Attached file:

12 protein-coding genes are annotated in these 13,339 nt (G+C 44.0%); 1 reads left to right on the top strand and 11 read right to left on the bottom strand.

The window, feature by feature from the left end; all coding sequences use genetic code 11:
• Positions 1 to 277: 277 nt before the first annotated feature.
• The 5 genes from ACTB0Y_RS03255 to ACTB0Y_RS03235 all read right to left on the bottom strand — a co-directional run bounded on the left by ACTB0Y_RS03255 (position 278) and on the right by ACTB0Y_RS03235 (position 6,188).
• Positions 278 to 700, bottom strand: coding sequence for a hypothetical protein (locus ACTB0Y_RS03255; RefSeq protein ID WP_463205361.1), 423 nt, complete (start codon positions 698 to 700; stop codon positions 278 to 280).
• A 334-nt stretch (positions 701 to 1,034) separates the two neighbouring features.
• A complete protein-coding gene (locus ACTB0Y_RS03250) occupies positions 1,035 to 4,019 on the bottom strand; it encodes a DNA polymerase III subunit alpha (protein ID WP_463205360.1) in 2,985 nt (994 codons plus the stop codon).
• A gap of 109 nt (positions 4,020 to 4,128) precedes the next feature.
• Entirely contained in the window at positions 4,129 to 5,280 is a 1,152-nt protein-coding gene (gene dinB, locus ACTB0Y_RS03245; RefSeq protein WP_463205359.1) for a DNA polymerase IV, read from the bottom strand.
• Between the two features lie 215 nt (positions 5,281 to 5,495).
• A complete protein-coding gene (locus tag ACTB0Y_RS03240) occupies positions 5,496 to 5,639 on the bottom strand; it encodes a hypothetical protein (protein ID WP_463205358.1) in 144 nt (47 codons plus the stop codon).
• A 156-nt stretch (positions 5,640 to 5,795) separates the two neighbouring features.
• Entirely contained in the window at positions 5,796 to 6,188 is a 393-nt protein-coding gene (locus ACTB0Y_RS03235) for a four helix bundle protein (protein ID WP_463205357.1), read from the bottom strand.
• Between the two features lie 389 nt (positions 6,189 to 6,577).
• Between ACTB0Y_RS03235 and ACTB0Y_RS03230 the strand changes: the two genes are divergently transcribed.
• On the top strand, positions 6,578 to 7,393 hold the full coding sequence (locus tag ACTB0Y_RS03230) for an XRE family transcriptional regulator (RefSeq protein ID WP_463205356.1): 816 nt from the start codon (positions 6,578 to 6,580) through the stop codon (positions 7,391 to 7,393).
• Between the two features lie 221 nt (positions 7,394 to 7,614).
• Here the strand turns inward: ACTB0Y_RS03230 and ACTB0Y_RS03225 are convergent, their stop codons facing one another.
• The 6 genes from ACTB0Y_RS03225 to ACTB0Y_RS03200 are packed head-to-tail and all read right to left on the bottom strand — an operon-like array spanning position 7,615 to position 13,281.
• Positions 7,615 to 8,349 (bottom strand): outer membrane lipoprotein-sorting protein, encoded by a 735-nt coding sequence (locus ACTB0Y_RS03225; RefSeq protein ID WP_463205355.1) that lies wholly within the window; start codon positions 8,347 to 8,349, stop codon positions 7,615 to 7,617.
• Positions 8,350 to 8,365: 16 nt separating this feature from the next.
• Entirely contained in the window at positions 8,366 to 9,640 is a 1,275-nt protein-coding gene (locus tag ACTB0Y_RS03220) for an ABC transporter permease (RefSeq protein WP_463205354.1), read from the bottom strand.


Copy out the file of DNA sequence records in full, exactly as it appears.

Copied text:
12 protein-coding genes are annotated in these 13,339 nt (G+C 44.0%); 1 reads left to right on the top strand and 11 read right to left on the bottom strand.

The window, feature by feature from the left end; all coding sequences use genetic code 11:
• Positions 1 to 277: 277 nt before the first annotated feature.
• The 5 genes from ACTB0Y_RS03255 to ACTB0Y_RS03235 all read right to left on the bottom strand — a co-directional run bounded on the left by ACTB0Y_RS03255 (position 278) and on the right by ACTB0Y_RS03235 (position 6,188).
• Positions 278 to 700, bottom strand: coding sequence for a hypothetical protein (locus ACTB0Y_RS03255; RefSeq protein ID WP_463205361.1), 423 nt, complete (start codon positions 698 to 700; stop codon positions 278 to 280).
• A 334-nt stretch (positions 701 to 1,034) separates the two neighbouring features.
• A complete protein-coding gene (locus ACTB0Y_RS03250) occupies positions 1,035 to 4,019 on the bottom strand; it encodes a DNA polymerase III subunit alpha (protein ID WP_463205360.1) in 2,985 nt (994 codons plus the stop codon).
• A gap of 109 nt (positions 4,020 to 4,128) precedes the next feature.
• Entirely contained in the window at positions 4,129 to 5,280 is a 1,152-nt protein-coding gene (gene dinB, locus ACTB0Y_RS03245; RefSeq protein WP_463205359.1) for a DNA polymerase IV, read from the bottom strand.
• Between the two features lie 215 nt (positions 5,281 to 5,495).
• A complete protein-coding gene (locus tag ACTB0Y_RS03240) occupies positions 5,496 to 5,639 on the bottom strand; it encodes a hypothetical protein (protein ID WP_463205358.1) in 144 nt (47 codons plus the stop codon).
• A 156-nt stretch (positions 5,640 to 5,795) separates the two neighbouring features.
• Entirely contained in the window at positions 5,796 to 6,188 is a 393-nt protein-coding gene (locus ACTB0Y_RS03235) for a four helix bundle protein (protein ID WP_463205357.1), read from the bottom strand.
• Between the two features lie 389 nt (positions 6,189 to 6,577).
• Between ACTB0Y_RS03235 and ACTB0Y_RS03230 the strand changes: the two genes are divergently transcribed.
• On the top strand, positions 6,578 to 7,393 hold the full coding sequence (locus tag ACTB0Y_RS03230) for an XRE family transcriptional regulator (RefSeq protein ID WP_463205356.1): 816 nt from the start codon (positions 6,578 to 6,580) through the stop codon (positions 7,391 to 7,393).
• Between the two features lie 221 nt (positions 7,394 to 7,614).
• Here the strand turns inward: ACTB0Y_RS03230 and ACTB0Y_RS03225 are convergent, their stop codons facing one another.
• The 6 genes from ACTB0Y_RS03225 to ACTB0Y_RS03200 are packed head-to-tail and all read right to left on the bottom strand — an operon-like array spanning position 7,615 to position 13,281.
• Positions 7,615 to 8,349 (bottom strand): outer membrane lipoprotein-sorting protein, encoded by a 735-nt coding sequence (locus ACTB0Y_RS03225; RefSeq protein ID WP_463205355.1) that lies wholly within the window; start codon positions 8,347 to 8,349, stop codon positions 7,615 to 7,617.
• Positions 8,350 to 8,365: 16 nt separating this feature from the next.
• Entirely contained in the window at positions 8,366 to 9,640 is a 1,275-nt protein-coding gene (locus tag ACTB0Y_RS03220) for an ABC transporter permease (RefSeq protein WP_463205354.1), read from the bottom strand.